Gaddafi Offers To Negotiate; “Absolutely Not,” Rebels Say


An offer by Muammar Gaddafi to enter into talks with the rebels’ National Transitional Council (NTC) to form a transitional government has been quickly rejected. The Guardian reports that, on Saturday night, Moussa Ibrahim, regime spokesman for Gaddafi, called the New York office of the Associated Press and said that Gaddafi wanted his son Saadi to lead negotiations with the NTC. Ibrahim was identified only by his voice and said he was still in Tripoli, and Gaddafi and his sons are still in Libya.

Ali Tarhouni, the rebel official in charge of oil and financial matters, answered with a definitive no:

“No negotiation is taking place with Gaddafi. If he wants to surrender, then we will negotiate and we will capture him.”

Guma el-Gamaty, the UK coordinator of the NTC, said the rebels are “absolutely 100% not” prepared to enter into talks with Gaddafi’s regime:

“The only negotiation is how to apprehend him, [for him] to tell us where he is and what conditions he wants for his apprehension: whether he wants to be kept in a single cell or shared cell or whether he wants to have his own shower or not, you know. These are the kind of negotiations we are willing to talk about.”

British foreign secretary William Hague said that Gaddafi’s offer to negotiate was “delusional” and pointed out that a transition of power is already in place, with the NTC now locating itself in Tripoli under chairman Mustafa Abdel-Jalil.

Even as the hunt for Gaddafi continues, the NTC is under heavy pressure to restore essential services including running water and electricity to Tripoli, a city of some 2 million. The rebels report that there has been no damage to water or power lines and that service has yet to be restored due to “technical issues.” The New York Times explains how serious the lack of water is in Tripoli:

Libya is a desert country without a river, and Tripoli residents get their water from desert wells through a vast system of reservoirs and ducts known as the Great Man-Made River. Its operation requires electrical power, and the electrical power relies on fuel, so both problems may be related to the fuel shortages from the civil war and NATO blockade.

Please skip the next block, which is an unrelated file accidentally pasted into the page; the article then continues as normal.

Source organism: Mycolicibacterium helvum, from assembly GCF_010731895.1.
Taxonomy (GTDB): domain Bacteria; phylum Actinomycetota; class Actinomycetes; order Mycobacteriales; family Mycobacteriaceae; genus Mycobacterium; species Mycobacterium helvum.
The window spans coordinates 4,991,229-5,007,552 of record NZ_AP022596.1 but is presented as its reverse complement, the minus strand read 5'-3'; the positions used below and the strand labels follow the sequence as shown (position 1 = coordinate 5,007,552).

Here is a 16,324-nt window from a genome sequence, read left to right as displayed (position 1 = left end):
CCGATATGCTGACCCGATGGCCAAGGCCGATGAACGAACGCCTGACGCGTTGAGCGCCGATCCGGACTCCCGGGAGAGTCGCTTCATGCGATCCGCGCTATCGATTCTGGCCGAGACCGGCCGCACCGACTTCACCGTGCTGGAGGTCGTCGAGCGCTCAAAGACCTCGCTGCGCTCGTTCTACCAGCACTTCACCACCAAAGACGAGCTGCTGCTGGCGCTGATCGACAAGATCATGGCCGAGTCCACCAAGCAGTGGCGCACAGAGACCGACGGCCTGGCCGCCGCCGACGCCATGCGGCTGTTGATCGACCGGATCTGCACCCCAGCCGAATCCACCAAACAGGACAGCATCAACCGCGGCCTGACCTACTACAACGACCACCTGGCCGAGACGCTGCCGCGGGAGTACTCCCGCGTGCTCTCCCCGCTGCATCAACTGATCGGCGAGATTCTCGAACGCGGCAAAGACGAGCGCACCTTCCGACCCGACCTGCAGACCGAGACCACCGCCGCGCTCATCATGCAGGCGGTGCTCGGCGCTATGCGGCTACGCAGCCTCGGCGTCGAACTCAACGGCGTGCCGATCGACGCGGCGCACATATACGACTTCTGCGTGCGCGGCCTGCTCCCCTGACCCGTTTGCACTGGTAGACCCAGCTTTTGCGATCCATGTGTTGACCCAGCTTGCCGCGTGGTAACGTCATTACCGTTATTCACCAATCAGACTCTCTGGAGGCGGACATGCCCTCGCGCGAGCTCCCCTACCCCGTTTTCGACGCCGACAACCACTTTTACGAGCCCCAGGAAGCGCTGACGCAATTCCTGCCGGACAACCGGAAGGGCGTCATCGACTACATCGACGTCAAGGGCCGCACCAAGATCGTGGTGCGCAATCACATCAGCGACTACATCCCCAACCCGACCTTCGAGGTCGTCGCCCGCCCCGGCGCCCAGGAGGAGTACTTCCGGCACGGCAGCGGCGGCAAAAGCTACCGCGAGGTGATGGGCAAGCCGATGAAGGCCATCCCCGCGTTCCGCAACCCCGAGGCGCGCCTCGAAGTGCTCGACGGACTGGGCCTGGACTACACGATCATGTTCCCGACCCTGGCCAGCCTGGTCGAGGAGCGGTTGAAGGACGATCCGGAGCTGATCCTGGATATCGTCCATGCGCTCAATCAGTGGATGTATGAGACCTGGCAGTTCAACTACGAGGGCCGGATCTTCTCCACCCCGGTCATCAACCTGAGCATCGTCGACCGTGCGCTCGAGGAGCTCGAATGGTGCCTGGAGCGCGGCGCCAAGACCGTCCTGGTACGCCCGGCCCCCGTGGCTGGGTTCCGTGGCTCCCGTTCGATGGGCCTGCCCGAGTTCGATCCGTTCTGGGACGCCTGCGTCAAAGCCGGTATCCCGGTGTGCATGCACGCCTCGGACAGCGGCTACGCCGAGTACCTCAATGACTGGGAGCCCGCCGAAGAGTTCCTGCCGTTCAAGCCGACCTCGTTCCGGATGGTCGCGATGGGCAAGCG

The NTC is also concerned about the fate of some 50,000 people arrested in recent months who remain unaccounted for, says the BBC. Many activists, and even those only suspected of supporting the uprising, were detained in “waves of security crackdowns” after protests began in February as Gaddafi sought to keep the uprising from moving to Tripoli. Says Rebel military spokesman Col Ahmed Omar Bani:

Rights groups have seen evidence that dozens of people have been massacred near prisons, but Col Bani did not accuse anyone of killing the prisoners.

“The number of people arrested over the past months is estimated at between 57,000 and 60,000,” he said in a news conference in Benghazi.

“Between 10,000 and 11,000 prisoners have been freed up until now… so where are the others?”

Rebel groups believed that prisoners may have been detained in underground bunkers, which have been abandoned. Human Rights Watch says it has evidence that Gaddafi forces killed at least 17 prisoners prior to the rebels’ taking Tripoli and that they also carried out “suspected arbitrary executions of dozens of civilians, including professionals.”